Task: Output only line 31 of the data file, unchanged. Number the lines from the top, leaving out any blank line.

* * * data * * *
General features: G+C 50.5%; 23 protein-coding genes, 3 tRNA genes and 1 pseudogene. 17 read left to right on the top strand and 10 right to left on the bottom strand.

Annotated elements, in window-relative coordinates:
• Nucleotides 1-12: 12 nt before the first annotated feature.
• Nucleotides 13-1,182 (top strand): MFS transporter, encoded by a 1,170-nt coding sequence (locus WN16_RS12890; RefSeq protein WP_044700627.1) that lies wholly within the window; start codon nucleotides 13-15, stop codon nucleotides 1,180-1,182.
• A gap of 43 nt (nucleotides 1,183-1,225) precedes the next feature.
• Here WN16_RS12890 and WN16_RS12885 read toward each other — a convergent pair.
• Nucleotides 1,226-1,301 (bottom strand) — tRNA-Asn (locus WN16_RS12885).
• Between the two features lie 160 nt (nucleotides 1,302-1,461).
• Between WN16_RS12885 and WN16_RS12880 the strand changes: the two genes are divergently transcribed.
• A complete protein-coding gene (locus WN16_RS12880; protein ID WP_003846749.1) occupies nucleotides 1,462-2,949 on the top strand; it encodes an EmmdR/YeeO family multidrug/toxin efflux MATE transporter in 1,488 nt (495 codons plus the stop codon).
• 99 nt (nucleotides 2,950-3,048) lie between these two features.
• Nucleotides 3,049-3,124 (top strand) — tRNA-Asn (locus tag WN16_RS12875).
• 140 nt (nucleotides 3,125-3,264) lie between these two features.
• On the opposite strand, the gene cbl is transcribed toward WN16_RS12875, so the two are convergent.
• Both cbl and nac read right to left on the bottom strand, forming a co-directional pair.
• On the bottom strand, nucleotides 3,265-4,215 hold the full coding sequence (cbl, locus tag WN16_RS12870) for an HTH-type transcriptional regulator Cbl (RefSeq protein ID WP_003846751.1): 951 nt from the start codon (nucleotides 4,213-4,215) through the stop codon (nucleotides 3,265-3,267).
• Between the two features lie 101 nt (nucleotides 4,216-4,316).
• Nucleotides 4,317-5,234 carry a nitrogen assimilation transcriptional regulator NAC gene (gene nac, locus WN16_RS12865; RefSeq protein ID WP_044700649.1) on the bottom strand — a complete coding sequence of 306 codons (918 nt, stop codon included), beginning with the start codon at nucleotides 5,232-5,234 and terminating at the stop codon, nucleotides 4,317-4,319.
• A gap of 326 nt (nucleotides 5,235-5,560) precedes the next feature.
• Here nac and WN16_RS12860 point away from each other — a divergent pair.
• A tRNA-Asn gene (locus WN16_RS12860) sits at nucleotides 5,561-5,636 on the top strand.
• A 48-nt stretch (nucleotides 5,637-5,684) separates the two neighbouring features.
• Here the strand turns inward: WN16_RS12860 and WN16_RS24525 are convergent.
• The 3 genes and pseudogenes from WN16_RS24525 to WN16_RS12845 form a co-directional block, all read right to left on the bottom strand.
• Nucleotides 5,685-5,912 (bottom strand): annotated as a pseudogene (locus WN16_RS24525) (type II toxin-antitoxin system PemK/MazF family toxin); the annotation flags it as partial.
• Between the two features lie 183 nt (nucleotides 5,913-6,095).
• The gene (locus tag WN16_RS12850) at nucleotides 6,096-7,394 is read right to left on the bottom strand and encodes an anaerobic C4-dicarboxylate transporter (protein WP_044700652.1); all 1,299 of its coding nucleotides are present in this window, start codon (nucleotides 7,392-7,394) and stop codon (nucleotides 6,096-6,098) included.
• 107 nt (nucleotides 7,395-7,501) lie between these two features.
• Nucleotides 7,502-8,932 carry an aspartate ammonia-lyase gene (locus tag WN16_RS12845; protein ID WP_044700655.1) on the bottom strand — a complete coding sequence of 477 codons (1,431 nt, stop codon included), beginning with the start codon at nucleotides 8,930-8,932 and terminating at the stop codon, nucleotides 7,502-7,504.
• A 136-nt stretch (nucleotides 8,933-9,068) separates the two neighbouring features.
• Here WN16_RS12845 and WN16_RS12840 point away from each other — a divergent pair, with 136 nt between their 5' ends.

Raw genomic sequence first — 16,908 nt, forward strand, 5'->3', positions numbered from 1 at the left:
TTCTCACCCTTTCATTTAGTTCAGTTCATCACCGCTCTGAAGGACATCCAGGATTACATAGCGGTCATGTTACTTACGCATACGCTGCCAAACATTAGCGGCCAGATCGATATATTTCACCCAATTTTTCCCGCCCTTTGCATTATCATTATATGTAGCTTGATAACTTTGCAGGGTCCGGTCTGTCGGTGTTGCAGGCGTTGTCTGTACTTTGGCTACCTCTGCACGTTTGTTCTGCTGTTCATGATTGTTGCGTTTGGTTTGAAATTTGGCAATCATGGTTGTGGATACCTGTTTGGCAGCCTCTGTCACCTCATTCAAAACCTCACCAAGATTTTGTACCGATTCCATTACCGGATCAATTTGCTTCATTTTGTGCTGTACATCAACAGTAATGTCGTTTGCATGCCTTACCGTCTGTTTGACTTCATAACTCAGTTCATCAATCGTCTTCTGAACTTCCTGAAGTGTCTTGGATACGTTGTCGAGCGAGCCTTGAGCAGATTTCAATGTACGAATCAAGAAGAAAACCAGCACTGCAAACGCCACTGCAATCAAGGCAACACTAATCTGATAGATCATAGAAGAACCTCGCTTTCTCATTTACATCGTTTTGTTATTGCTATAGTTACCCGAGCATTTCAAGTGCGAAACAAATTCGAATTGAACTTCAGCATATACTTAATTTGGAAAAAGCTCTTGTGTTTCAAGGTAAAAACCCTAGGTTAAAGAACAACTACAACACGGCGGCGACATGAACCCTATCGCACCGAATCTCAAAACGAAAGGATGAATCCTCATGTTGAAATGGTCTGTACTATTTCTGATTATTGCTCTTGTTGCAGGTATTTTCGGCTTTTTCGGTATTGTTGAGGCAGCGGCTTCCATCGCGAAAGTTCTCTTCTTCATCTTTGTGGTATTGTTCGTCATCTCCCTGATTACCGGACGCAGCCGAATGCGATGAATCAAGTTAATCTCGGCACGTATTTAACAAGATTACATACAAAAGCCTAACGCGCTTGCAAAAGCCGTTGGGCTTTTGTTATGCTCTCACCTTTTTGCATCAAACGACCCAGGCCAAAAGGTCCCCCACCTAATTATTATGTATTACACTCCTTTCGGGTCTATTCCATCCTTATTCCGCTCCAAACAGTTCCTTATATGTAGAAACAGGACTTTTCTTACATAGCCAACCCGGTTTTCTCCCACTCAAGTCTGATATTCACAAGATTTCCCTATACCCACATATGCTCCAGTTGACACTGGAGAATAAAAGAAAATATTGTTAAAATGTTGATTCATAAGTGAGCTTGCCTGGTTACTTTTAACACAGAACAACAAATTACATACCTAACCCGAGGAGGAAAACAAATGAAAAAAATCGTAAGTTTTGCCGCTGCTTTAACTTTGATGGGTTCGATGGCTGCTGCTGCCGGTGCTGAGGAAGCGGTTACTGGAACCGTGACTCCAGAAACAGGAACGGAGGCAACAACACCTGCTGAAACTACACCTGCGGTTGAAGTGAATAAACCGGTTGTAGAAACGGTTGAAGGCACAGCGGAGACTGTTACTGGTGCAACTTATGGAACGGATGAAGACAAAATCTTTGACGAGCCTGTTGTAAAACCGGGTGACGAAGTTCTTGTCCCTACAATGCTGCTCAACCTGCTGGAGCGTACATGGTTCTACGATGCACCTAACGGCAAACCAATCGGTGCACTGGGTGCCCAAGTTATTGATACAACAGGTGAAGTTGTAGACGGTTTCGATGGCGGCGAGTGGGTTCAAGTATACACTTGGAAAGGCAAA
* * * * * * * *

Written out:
• Here WN16_RS12845 and WN16_RS12840 point away from each other — a divergent pair, with 136 nt between their 5' ends.